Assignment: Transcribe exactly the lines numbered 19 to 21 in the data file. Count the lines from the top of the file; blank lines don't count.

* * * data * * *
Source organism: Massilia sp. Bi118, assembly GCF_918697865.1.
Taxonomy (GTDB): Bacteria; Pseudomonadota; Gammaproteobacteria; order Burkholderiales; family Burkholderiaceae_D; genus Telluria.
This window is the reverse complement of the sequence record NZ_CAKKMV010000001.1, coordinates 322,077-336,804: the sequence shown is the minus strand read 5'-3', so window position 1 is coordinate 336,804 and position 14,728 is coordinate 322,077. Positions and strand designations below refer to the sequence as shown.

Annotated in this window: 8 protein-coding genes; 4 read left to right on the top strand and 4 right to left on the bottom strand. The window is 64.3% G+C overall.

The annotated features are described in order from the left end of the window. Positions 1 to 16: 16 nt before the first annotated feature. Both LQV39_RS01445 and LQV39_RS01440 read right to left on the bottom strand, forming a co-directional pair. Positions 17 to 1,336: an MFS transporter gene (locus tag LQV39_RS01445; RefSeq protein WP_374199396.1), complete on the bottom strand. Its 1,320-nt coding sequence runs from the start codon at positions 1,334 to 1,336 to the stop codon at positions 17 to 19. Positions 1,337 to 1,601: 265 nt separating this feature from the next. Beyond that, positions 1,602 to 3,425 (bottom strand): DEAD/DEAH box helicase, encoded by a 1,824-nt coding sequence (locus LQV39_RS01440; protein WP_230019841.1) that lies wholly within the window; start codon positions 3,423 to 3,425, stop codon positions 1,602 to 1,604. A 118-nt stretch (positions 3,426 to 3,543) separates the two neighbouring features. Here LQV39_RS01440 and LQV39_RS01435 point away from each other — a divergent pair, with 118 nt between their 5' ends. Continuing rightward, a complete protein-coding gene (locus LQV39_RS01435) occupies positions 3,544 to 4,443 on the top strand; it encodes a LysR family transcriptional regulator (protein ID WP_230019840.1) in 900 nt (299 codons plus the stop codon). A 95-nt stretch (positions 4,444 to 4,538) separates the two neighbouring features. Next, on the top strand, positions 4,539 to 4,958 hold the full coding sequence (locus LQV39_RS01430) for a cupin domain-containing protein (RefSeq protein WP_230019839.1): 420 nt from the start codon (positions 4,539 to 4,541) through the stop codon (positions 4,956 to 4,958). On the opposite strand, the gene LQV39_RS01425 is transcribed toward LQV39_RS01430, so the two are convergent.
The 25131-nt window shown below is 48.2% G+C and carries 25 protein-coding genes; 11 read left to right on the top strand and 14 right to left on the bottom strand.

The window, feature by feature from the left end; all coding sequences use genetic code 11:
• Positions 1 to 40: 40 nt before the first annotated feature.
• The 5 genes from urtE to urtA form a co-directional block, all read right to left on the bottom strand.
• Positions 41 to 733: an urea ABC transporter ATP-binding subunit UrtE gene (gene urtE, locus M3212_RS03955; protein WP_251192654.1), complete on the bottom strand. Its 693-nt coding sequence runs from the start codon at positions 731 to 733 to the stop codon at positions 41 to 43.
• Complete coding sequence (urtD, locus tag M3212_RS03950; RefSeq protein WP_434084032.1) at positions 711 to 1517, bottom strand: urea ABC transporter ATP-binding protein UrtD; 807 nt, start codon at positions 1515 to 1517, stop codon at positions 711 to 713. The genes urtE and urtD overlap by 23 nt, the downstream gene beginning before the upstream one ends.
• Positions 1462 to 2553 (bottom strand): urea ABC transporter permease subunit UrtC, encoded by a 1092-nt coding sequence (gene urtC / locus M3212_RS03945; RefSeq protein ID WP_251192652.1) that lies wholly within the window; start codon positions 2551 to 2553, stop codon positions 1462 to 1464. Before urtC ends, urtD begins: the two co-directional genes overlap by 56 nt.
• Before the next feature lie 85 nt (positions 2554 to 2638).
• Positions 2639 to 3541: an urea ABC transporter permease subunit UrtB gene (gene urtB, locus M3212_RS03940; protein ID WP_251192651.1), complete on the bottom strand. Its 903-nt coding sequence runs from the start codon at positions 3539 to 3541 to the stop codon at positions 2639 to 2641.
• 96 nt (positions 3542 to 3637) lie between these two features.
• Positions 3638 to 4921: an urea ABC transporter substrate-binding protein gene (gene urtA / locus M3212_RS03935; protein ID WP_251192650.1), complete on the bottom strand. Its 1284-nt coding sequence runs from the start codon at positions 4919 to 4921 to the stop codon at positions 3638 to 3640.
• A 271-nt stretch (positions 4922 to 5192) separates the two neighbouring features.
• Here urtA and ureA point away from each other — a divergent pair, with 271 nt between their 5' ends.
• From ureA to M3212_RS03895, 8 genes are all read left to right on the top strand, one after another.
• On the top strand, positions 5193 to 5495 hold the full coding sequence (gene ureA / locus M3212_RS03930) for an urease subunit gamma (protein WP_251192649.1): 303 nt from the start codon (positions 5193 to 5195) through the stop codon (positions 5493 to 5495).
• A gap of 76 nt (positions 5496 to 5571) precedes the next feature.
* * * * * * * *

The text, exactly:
• From ureA to M3212_RS03895, 8 genes are all read left to right on the top strand, one after another.
• On the top strand, positions 5193 to 5495 hold the full coding sequence (gene ureA / locus M3212_RS03930) for an urease subunit gamma (protein WP_251192649.1): 303 nt from the start codon (positions 5193 to 5195) through the stop codon (positions 5493 to 5495).
• A gap of 76 nt (positions 5496 to 5571) precedes the next feature.